Features

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Why aren't brands doing enough for the environment?

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It's no secret that the planet is suffering. Aside from Brexit, it's been the biggest thing affecting the news agenda for the past few years and coverage is only set to increase. But if the decay and gradual demise of our world is so important, why isn't the creative industry doing enough to slow down the process. Or is it?

Below, a selection of creative leaders from brand, agency and tech companies offer their views on the issue, including what they think about the current situation, whether enough is being done and what the solution is.

John Treacy, ECD, Proximity London

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Brands and the industry (a few brilliant one-off ideas aside) are doing nowhere near enough. We need to put our money where our award-winning environmental campaigns are. How about if every agency aimed to become a B Corps in five years? How about we put aside the rivalries that are so embedded in the industry and use our collective creative firepower to create truly behaviour changing campaigns?

I realise that’s a big ask, but when the issue is as big as it gets surely, we can all leave our egos at the door? The prize is way bigger than anything we might pick up in Cannes.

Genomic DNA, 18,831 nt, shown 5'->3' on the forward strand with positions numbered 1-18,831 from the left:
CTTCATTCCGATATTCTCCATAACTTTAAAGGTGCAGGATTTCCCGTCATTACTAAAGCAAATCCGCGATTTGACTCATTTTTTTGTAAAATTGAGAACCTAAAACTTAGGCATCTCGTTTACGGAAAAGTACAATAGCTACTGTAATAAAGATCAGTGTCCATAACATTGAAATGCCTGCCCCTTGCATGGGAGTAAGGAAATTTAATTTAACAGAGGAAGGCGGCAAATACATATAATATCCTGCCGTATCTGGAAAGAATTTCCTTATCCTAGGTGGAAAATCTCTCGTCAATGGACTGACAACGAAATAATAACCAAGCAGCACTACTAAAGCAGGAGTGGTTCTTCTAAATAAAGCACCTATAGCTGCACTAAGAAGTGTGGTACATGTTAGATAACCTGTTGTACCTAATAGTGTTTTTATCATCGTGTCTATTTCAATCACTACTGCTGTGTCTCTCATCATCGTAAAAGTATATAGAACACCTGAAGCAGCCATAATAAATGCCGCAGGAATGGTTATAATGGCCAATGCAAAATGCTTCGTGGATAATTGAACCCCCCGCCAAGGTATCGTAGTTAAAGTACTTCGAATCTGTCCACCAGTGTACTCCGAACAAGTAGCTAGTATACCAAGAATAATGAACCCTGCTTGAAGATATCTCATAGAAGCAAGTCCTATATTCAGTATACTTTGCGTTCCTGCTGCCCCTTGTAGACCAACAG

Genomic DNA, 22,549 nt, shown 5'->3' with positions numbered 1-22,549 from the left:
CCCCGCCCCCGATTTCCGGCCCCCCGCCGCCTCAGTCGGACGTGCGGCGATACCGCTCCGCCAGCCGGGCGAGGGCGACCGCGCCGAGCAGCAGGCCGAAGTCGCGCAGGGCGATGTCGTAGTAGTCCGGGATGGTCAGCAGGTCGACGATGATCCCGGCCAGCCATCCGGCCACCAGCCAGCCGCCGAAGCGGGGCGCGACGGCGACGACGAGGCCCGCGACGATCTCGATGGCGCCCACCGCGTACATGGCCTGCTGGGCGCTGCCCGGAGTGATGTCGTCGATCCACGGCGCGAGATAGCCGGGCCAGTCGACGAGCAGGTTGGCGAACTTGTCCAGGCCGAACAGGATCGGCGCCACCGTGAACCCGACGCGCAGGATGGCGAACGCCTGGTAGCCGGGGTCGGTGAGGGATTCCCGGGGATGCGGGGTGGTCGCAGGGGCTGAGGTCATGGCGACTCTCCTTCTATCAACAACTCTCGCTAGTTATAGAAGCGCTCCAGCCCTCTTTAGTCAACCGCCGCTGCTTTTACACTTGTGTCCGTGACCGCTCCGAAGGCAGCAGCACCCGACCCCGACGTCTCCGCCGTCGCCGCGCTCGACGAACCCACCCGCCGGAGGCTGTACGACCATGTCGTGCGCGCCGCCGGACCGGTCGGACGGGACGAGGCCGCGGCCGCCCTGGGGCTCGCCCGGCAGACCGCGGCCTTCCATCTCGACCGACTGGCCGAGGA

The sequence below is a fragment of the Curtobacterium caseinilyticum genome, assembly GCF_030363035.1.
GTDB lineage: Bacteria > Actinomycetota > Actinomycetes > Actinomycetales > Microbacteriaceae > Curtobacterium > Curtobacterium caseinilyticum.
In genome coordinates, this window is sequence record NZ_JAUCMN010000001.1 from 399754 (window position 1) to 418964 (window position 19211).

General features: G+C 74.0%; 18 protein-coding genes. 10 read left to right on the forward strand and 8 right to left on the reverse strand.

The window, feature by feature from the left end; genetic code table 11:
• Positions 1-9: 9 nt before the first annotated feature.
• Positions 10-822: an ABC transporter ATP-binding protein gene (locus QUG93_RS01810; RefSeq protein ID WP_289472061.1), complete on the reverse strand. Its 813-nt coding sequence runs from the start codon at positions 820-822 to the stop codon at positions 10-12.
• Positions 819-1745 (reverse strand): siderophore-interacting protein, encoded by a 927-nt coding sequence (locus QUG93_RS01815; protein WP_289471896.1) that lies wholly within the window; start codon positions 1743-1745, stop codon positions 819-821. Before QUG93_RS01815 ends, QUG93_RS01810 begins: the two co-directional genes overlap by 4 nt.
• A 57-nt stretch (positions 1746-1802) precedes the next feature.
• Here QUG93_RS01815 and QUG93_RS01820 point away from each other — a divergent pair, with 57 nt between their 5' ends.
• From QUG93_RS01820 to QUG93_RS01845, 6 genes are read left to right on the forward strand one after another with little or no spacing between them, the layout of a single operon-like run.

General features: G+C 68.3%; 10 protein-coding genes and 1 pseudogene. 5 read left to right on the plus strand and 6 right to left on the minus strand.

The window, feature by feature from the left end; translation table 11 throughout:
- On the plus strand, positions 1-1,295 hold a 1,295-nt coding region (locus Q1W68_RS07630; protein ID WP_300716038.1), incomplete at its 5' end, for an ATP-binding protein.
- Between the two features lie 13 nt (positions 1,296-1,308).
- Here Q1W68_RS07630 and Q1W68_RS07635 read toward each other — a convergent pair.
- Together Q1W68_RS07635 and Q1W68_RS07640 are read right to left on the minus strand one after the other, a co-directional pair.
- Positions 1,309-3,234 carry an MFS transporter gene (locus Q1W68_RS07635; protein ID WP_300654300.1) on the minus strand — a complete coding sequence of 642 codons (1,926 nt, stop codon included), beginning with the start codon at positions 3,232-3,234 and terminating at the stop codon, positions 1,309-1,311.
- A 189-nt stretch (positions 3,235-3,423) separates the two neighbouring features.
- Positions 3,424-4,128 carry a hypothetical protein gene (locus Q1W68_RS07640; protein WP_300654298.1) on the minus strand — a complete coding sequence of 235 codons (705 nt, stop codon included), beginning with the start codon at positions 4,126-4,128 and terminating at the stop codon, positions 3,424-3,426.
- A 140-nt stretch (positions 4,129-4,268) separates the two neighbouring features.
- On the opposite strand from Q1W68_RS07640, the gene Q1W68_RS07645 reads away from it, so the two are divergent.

David Johnston, founder and ECD, Accept & Proceed

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Businesses and consumers have become trapped in a business model that no longer works. Brands need to move away from outdated measures of success based on revenue and profit and start focusing on all stakeholders. Brands measuring their positive impact on the environment has to become a key objective.

Right now we are in the midst of a global awakening and we can all do more. For the creative industries, we have the unique opportunity to influence and inspire clients to adopt a more sustainable and regenerative outlook, and we should be leading the way in implementing change.

We need to reinvent the feeling of fear and apathy surrounding the issue, to be replaced with optimism, inspiration and possibility. I recently read an article that was accusing companies of jumping on the eco bandwagon and ‘greenwashing’. Being green is not a new buzzword. People are in different stages in their awareness, but it will soon, if not already, become an essential element of business progression. 

We shouldn’t be shouting about what we’re doing and turning this into a green pissing contest. We all need to get on with it, and do it well. Any company that does not get on board will be dead in the next five years.

Ian Schofield, sustainability consultant, Elmwood

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In recent times, awareness at all levels of organisations have come alive to the fact our planet is in trouble.

This is now filtering through to all including the creative world. I really believe we can build sustainable solutions in at the start of the design and development process so it becomes an edict in the brief. The design world must lead with the help of technology to revolutionise the future of packaging and products and I believe they will. 

Major brands like P&G, Unilever, Nestle are fully committed to change, others need to do more by embracing new technology and to remove, reduce, reuse plastics. Some brands are caught in the "headlights" and will wait until the plastics tax is revealed.

Rob Bennett, CEO, rehab

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Creative tech experts should constantly be thinking of solutions because they have the skills to experiment and test them quickly and could really make a difference.